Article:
Spooky Action at a Distance & Reinhold Bertlmann's Socks
John Bell said there was no mystery in Albert Einstein's Hidden Variables. In the 1935 Einstein-Podolsky-Rosen Paradox, the four scientists posited that spooky action at a distance --nonlocal interaction of objects spatially separated-- could be explained by Hidden Variables. That is, two entangled particles could affect one another though light years apart, and this mutual influence was due to something hidden from observation. In 1981 John Bell said it could be explained by the socks on his friend's feet.
If he saw one of Reinhold Bertlmann's feet coming around the corner, and it had an orange sock, Bell could safely predict the other sock wouldn't be orange. No mystery there. You just had to know Bertlmann, who liked mismatched socks.
Welcome to Quantum Theory, home of everything you want as mysterious. As more than one physicist has said in some form-- from Richard Feynman to John Wheeler--if you are not confused by Quantum Mechanics, you don't understand it.
Physicists have a long standing discipline. They do not try to interpret why it works as it does. To describe such puzzles as Wave Function Collapse is enough.
"Because of its bizarre implications, quantum theory has been used to investigate everything from free will and the paranormal to the enigma of consciousness. Several serious physicists have devoted their lives to the study of such ideas, including Bernard d'Espagnat. In March, the 87-year-old Frenchman won the prestigious $1.5 million Templeton Prize for years of work affirming 'life's spiritual dimension.'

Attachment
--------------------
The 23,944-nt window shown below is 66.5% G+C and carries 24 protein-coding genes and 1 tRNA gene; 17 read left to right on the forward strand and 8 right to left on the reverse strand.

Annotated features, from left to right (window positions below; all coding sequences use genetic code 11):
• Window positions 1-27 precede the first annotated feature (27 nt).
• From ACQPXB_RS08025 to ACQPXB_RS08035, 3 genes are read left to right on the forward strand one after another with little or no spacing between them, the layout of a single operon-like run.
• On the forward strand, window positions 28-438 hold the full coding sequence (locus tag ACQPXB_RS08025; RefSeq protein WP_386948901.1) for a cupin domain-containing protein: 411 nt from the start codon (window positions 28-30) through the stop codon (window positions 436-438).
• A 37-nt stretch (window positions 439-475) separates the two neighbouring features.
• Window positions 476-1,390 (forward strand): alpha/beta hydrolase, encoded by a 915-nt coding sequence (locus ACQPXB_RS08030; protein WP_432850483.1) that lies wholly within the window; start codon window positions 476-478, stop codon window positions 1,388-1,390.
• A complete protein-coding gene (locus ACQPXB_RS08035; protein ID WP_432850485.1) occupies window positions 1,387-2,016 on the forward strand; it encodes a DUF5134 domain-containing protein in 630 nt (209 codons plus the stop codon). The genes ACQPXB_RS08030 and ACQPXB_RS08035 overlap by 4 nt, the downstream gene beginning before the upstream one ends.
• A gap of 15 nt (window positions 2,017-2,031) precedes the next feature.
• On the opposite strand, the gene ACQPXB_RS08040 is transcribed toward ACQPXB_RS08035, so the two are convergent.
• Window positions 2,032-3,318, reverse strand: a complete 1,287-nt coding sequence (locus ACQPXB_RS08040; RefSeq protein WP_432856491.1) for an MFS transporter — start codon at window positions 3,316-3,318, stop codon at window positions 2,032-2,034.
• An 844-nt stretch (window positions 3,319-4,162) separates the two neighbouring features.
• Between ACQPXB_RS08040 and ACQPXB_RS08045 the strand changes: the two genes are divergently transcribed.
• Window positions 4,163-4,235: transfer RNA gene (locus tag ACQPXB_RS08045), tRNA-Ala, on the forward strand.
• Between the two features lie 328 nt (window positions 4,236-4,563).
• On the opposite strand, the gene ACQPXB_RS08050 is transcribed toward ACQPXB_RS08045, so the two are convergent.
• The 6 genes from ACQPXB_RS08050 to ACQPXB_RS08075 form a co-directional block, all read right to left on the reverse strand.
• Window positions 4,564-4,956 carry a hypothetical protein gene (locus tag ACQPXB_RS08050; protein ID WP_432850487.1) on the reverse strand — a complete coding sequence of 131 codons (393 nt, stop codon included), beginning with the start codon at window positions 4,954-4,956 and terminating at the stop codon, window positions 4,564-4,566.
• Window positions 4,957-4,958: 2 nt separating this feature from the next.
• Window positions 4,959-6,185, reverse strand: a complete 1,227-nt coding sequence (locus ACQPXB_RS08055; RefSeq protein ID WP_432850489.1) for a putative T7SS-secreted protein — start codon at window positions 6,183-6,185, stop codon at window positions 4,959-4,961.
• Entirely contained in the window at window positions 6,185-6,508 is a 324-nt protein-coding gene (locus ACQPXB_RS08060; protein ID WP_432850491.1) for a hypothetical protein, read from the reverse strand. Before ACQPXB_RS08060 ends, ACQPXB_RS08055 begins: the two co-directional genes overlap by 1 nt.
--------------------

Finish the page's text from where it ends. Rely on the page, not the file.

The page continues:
Based on quantum behavior, Dr. d'Espagnat's big idea is that science can only probe so far into what is real, and there's a "veiled reality" that will always elude us.
D’Espagnat remained troubled by the scant attention most physicists paid to the interpretational questions raised by quantum mechanics. His first book, Conceptions of Contemporary Physics (1965), asked these questions and sketched possible resolutions, underscoring his insistence that scientists face the issues raised by their own pursuits."
D’Espagnat does not hesitate to interpret the deep philosophical significance of research in quantum physics. He thinks that Quantum Theory has marginalized philosophers as well as fellow physicists in that they skirt using it to interpret the nature of reality.
His thinking addresses the mystery. "While Dr. d'Espagnat concedes that he can't prove his theory, he argues that it's about the notion of mystery. 'The emotions you get from listening to Mozart,' he says, 'are like the faint glimpses of ultimate reality we get' from quantum experiments. 'I claim nothing more.' " More